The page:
When Words Matter

In a blog article on May 2, 2020 full of confused terminology and contradictory statements not fully thought out, Rachel Wahba, a San Francisco psychotherapist and (by her own account) a travel agent, offers the Times of Israel reader a case for use of the nomenclature of “Arabic Jews”.

In her own words:

Read Sami Michael’s novel “Victoria” and tell me we were not Arab Jews. Read Albert Memmi, Naim Kattan, Sasson Somekh. Respect.

It’s a no brainer. How could we live in what became Arab lands under Arab rule, for a thousand plus years without becoming Arabic?

The casual reader will already have picked up the confusion present (and one she plugs again and again…) in Wahba’s thesis.

She conflates between ethnicity and language root.

Writing in 2009, Lyn Julius wrote, “Jews may be Arabised, but they are not Arabs. Even many non-Jews living in the Arab world would reject the epithet “Arab”. I know Egyptians who recoil at the term, and Iraqis who reject the values of Bedouin culture.

Compounding her own incorrect use of terminology she asks plaintively how American migrant officials could possibly see her as Jewish if her parents were former citizens of Iraq and Egypt? How could she not be an Arab? And, as proof of her confused concept that Wahba is indeed an ‘Arabic Jew’, she states that in transit in Japan, her family ate “Arabic food” (sic), the family spoke “Judeo Arabic Iraqi” (sic) at home, her mother spoke what she terms an “Iraqi Jewish dialect” while her father favoured Arabic language singers such as Farid al-Atrash, Abdel Wahab, and Umm Kultoum.

With regard to Wahba’s first question, the question could be asked that if a child was born to Moldovan Christian parents living and working in Egypt, would the child be an ethnic Egyptian? Would a child born to Pakistani parents in Manchester be considered ethnic English?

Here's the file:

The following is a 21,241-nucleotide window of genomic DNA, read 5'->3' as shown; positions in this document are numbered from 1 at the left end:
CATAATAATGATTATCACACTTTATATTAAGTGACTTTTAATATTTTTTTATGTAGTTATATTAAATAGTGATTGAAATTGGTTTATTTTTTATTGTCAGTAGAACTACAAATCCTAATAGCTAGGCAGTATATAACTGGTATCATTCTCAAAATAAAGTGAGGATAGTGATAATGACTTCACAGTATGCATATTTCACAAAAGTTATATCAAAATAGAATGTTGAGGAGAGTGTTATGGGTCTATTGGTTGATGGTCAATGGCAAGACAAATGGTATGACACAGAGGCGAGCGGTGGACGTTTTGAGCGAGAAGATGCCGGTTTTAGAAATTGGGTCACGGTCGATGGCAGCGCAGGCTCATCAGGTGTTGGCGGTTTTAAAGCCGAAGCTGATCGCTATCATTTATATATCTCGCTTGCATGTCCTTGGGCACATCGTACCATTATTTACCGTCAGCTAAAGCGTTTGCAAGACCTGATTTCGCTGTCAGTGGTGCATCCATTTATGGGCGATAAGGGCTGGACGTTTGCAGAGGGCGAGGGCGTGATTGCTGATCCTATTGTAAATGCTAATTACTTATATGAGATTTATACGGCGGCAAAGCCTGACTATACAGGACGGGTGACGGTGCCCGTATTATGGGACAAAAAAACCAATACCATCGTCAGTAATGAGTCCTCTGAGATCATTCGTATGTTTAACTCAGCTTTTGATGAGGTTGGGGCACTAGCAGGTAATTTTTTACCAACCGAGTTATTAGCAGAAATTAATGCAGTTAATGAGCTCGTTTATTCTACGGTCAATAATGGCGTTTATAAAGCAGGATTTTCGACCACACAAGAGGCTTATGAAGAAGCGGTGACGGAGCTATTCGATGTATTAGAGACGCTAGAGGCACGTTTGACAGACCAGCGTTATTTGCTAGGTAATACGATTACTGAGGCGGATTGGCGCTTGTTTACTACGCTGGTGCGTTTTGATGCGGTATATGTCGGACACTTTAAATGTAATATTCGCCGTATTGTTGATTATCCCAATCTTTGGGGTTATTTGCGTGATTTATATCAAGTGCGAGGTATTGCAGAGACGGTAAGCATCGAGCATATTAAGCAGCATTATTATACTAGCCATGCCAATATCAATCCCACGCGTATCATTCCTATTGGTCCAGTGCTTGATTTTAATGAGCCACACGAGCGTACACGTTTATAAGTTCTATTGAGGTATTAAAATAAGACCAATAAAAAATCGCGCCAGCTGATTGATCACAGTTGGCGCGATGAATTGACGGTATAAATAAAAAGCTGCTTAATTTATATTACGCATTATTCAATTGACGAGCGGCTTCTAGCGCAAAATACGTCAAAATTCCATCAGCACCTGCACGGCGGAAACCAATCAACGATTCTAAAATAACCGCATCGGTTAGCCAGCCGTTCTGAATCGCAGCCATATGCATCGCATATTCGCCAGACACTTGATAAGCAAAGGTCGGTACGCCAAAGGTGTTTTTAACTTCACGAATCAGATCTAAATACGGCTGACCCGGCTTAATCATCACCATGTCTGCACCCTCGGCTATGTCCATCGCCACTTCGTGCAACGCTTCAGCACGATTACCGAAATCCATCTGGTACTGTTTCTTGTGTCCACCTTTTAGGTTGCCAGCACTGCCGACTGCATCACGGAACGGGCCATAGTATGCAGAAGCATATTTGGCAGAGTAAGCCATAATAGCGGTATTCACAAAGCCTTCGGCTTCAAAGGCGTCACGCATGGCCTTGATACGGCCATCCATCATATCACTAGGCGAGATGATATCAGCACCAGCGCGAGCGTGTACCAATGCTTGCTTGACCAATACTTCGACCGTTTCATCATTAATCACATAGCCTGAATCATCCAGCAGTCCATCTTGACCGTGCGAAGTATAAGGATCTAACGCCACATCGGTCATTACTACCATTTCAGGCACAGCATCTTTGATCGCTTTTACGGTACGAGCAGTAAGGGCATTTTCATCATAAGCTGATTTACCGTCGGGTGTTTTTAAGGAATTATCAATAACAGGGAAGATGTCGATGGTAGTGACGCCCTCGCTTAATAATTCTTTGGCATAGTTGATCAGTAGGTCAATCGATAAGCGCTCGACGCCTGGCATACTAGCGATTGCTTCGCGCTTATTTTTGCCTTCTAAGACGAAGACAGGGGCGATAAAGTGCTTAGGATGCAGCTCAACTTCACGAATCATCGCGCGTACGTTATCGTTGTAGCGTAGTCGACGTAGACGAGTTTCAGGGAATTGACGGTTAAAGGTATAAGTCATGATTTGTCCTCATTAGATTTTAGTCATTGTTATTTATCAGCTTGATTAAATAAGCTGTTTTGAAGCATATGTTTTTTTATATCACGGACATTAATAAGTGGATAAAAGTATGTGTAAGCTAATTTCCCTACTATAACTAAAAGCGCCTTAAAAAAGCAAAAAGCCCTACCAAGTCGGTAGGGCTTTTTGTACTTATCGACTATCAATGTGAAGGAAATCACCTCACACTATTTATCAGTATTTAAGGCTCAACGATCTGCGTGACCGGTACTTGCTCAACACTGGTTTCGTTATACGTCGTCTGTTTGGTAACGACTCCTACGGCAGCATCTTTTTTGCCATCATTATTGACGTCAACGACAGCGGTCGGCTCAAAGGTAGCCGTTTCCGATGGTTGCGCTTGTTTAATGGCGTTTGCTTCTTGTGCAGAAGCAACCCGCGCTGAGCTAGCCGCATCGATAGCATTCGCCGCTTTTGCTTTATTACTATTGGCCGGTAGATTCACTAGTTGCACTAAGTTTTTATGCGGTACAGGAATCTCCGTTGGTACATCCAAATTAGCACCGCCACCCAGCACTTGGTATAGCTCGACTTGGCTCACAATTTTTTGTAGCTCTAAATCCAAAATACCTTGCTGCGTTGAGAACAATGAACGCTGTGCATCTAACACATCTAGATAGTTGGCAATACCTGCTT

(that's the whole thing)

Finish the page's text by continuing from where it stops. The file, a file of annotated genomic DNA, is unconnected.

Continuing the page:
With regard to Wahba’s comment about eating “Arabic food”, if she refers to varied chickpeas preparations, flat breads, finely chopped salads and skewered meats, such things are common fare from Turkey, to North Western China, to India and where nobody would suggest that the food, or those eating them, were “Arabic”.

Wahba needs to realise that ethnicity is not dependent on place of birth, and that there is no such thing as an “Iraqi Jewish dialect”, though there is such a thing as Iraqi Arabic.

She further needs to acknowledge that liking local artists performing in Arabic does not make a Jew (an ethnic and religious nomenclature) an Arab (an ethnic nomenclature) and that Arabic is a Semitic language and not an ethnicity. Her confusion in the appropriate use of terms forms a large part of her confusing error-ridden blog post.

To illustrate this confusion, Wahba states early on in her article “We were not Jewish Arabs but Arab Jews…” but then, halfway through her writing states “And, Yes (sic), we were never Arabs, we were Jews.”

However, in her defence, and in moments of lucidity, Wahba refers to “Memmi’s Arabized Jews (emphasis mine) of Tunisia…” and refers to her family as “…traditional/Orthodox Jews…Arabic-speaking (emphasis mine) kosher-eating synagogue-going Jews.” Further, she astonishingly states, half way through her article, “And, Yes, we were never Arabs, we were Jews.”

This was a confusing article to read, not least because of an incorrect interchangeability in used terminology.

Readers of the Times of Israel and its Blog contributions deserve a little better.

Words matter.

About the Author
Alan Meyer is a retired educator with an interest in the Arab-Israeli conflict, photography and Australian road trips.
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